TCF fellow Harold Pollack, who has chronicled health insurance issues in the past, conducted an interview with an individual who has incurred high costs for medical procedures and holds often conflicting (but mostly negative) views of the Affordable Care Act. Pollack delves into the politics of health care reform in the interview and provides a detailed transcript:
Lang: So I filled it out. I got approved. I go for my fourth session and the bill went from $80 … and I was expecting it to go down … went up to over $600.
Pollack: Oh, wow.
Lang: And so I’m like “Okay, I need an explanation of this.” And what they told me at that moment was because the Affordable Healthcare Act going into effect, he could no longer give me the discounts he was giving me. But I was okay with it because the three injections that I got was enough to clear my eye out.
Read the full transcription printed in healthinsurance.org
There are two types of government benefits that are disbursed to citizens, but the recipients of each of these are treated differently depending on their income level. Welfare recipients are often observed with more scrutiny, as if they are expected to not use their benefits properly. The other group of recipients, that is those receiving Pell grants or mortgage loans, are paid less attention to because these types of benefits are part of what TCF fellow Suzanne Mettler calls the "submerged state."
Many, many Americans who do receive these other kinds of government benefits — farm subsidies, student loans, mortgage tax breaks — don't recognize that, like the poor, they get something from government, too. That's because government gives money directly to poor people, but it gives benefits to the rest of us in ways that allow us to tell ourselves that we get nothing from government at all.
Find out more about the "submerged state" from this Washington Post article.
The "social safety net" has been a complicated concept since the 1960's, since many of its programs benefit the poor, but need funding support from the whole population. TCF fellow Edward Kleinbard offers one solution that is highlighted in his book, "We Are Better Than This," which is to "raise[ing] top tax rates to where they were in the Clinton era and pare[ing] some personal tax deductions that benefit the better off."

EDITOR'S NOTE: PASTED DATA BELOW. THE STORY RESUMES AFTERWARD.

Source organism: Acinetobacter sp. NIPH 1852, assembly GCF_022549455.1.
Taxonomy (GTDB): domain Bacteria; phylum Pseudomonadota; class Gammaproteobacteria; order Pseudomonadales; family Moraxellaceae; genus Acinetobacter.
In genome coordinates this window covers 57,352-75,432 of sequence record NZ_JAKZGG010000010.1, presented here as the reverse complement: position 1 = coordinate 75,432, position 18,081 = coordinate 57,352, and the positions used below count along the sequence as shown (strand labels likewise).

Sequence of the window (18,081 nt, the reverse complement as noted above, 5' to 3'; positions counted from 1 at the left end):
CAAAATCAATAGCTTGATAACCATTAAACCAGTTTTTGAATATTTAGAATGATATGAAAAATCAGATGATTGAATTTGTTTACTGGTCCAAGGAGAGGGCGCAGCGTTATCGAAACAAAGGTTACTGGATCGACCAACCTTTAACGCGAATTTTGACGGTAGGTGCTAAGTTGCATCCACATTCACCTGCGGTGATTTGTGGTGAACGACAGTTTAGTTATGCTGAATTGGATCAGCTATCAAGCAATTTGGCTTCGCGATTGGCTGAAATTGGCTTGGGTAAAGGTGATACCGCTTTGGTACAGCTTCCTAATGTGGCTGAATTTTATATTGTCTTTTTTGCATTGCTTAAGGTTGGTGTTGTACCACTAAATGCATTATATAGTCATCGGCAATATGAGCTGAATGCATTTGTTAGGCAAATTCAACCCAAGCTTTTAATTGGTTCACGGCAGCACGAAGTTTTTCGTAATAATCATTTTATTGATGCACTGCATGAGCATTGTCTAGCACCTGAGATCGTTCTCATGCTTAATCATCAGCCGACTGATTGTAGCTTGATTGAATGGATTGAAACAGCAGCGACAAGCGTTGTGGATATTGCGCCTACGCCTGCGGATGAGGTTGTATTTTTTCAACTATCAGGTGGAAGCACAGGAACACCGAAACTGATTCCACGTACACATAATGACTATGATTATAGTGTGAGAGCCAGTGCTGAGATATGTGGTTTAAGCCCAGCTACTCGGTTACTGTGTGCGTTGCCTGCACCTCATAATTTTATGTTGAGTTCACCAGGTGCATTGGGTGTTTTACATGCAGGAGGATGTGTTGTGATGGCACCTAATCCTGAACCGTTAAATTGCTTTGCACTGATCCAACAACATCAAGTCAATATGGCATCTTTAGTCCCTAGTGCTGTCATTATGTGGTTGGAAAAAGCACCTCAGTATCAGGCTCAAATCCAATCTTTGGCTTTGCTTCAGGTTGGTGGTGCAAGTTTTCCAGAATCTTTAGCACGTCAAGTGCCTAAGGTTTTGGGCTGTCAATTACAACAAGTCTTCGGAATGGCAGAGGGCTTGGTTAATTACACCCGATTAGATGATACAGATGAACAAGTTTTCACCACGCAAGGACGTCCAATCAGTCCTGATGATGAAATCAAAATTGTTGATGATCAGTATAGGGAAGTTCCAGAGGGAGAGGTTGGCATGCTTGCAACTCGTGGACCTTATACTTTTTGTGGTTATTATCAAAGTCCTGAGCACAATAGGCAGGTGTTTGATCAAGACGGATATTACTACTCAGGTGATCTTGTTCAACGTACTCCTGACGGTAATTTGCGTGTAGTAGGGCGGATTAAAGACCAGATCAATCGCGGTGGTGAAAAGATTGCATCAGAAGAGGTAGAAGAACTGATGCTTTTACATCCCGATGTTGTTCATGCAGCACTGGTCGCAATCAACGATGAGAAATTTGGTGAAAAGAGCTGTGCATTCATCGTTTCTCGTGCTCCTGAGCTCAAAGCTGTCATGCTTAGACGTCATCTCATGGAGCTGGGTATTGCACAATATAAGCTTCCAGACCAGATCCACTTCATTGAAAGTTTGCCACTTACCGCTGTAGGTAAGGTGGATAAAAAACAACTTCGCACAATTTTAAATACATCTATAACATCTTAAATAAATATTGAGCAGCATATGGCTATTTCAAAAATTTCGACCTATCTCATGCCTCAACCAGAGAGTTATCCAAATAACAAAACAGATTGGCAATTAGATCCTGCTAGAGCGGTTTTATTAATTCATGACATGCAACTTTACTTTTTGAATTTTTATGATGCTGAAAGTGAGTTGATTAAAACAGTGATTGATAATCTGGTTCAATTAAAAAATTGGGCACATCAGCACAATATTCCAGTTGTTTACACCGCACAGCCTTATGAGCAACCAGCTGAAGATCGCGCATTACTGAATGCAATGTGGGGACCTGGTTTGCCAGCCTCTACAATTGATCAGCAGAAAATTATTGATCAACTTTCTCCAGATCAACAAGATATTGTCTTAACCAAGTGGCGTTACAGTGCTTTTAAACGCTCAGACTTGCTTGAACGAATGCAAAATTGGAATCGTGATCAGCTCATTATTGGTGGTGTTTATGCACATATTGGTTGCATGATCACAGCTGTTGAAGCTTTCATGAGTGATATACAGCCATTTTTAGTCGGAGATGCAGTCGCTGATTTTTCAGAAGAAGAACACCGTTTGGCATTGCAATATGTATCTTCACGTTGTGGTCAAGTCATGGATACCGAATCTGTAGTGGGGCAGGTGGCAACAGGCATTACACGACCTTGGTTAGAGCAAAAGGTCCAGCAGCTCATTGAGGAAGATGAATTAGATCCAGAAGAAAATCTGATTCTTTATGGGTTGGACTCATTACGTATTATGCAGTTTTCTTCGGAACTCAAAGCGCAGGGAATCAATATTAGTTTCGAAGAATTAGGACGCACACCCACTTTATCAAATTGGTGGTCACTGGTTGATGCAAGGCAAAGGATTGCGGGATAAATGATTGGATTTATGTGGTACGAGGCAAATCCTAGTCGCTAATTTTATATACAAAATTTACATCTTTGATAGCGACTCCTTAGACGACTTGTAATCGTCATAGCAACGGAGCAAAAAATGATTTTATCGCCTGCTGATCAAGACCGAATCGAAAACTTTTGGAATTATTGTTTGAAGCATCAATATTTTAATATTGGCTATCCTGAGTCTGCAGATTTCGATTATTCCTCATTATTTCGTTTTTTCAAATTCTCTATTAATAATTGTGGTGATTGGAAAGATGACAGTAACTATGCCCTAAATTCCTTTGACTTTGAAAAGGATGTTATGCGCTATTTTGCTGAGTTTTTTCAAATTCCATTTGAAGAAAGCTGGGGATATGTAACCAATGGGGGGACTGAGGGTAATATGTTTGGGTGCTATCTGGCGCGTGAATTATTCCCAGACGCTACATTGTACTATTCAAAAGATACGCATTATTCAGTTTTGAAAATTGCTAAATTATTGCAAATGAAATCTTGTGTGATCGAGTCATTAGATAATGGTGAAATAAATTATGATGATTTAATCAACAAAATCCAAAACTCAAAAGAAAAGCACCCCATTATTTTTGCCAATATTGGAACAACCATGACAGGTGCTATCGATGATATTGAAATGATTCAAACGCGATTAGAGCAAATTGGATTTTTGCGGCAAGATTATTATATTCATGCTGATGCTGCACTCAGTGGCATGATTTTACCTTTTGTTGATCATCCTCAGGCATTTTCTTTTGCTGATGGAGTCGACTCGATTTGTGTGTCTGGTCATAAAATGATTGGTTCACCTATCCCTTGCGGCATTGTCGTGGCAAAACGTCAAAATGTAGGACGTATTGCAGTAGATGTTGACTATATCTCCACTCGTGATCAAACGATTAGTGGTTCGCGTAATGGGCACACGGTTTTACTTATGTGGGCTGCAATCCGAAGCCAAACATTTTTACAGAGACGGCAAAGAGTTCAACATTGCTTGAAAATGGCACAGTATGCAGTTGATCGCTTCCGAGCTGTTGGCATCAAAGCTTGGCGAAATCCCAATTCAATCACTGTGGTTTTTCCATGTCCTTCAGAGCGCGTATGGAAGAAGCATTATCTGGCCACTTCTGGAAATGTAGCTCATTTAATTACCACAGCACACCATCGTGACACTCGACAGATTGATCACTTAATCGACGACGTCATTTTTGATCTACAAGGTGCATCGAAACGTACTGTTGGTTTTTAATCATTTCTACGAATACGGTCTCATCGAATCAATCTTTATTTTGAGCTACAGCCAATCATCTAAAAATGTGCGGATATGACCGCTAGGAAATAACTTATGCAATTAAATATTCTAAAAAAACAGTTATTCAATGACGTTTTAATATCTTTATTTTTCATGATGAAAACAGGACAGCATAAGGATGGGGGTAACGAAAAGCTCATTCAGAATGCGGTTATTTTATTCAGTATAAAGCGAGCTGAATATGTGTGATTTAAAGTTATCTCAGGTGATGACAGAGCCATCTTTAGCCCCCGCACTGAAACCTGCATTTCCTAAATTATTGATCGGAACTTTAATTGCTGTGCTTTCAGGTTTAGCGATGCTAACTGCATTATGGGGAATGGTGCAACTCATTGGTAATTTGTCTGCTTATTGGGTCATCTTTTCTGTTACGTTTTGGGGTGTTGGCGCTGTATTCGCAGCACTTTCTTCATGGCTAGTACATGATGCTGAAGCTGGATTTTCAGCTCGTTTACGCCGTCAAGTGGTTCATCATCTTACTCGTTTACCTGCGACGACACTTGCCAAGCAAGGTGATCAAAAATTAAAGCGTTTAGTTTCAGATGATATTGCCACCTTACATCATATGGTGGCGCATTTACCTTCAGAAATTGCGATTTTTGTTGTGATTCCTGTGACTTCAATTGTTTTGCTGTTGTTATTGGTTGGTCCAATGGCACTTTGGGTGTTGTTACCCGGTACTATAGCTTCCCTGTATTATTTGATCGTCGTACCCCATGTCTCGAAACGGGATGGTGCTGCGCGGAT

As demands on Social Security and Medicare grow over time, pressure will be enormous to cut benefits, mostly at the top. If Mr. Cohen was right, this will drain political support from the only universal programs we have left. They may become poor programs too.
Read the NY Times piece featuring Kleinbard.
The problem of mass incarceration expands further than reforming the criminal justice system; it also involves addressing the reach of Medicaid recipients. TCF fellow Harold Pollack spoke with Mike Konczal of the Roosevelt Institute to explain how expansion of Medicaid coverage would assist inmates needing mental health services, substance abuse treatment, and medical care that may have landed them behind bars in the first place.
Think about who is not eligible for Medicaid before health reform. A low-income male who is not a veteran or a custodial parent, or who doesn’t qualify for Ryan-White HIV/AIDS benefits. They may have a serious substance abuse problem, but that wouldn’t qualify them for federal disability benefits. They, with the expansion, can get access to Medicaid simply because they are poor.
The full interview can be accessed here.
With Libya plagued by internal conflict between two rival governments and jihadist extremism, countries in the area are searching for ways to combat jihadists in the region. TCF senior fellow Michael Wahid Hanna provided commentary on why military responses to the turmoil in Libya must be measured.
“Unsophisticated, heavy-handed and un-nuanced responses could exacerbate the problem,” says Michael Wahid Hanna of The Century Foundation, a think-tank in New York.
Read more on Libya in The Economist.
It's no secret that Republicans have been fighting the Affordable Care Act for years. In fact, Republicans in Congress have voted to repeal it, defund it, or change it 67 times to date. TCF fellow Michael A. Cohen discusses this relentless battle and why these efforts to kill Obamacare are literally killing Americans in the process.
All too often GOP opposition to Obamacare is described as a political dispute. It’s much more than that, however. Repealing Obamacare, removing federal subsidies for millions of people, and denying Medicaid expansion are all affirmative political acts that will hurt, and even kill, Americans. The Republican position might reflect the party’s strongly held views, but that doesn’t make it any less monstrous.
Michael's full commentary can be found in The Boston Globe.
Compared to other advanced nations, America’s retirement security and health care systems offer weaker protections against risks we all face. The Century Foundation’s work focuses on ideas for strengthening Social Security, pensions, and health care – including steps for building on the Affordable Care Act.
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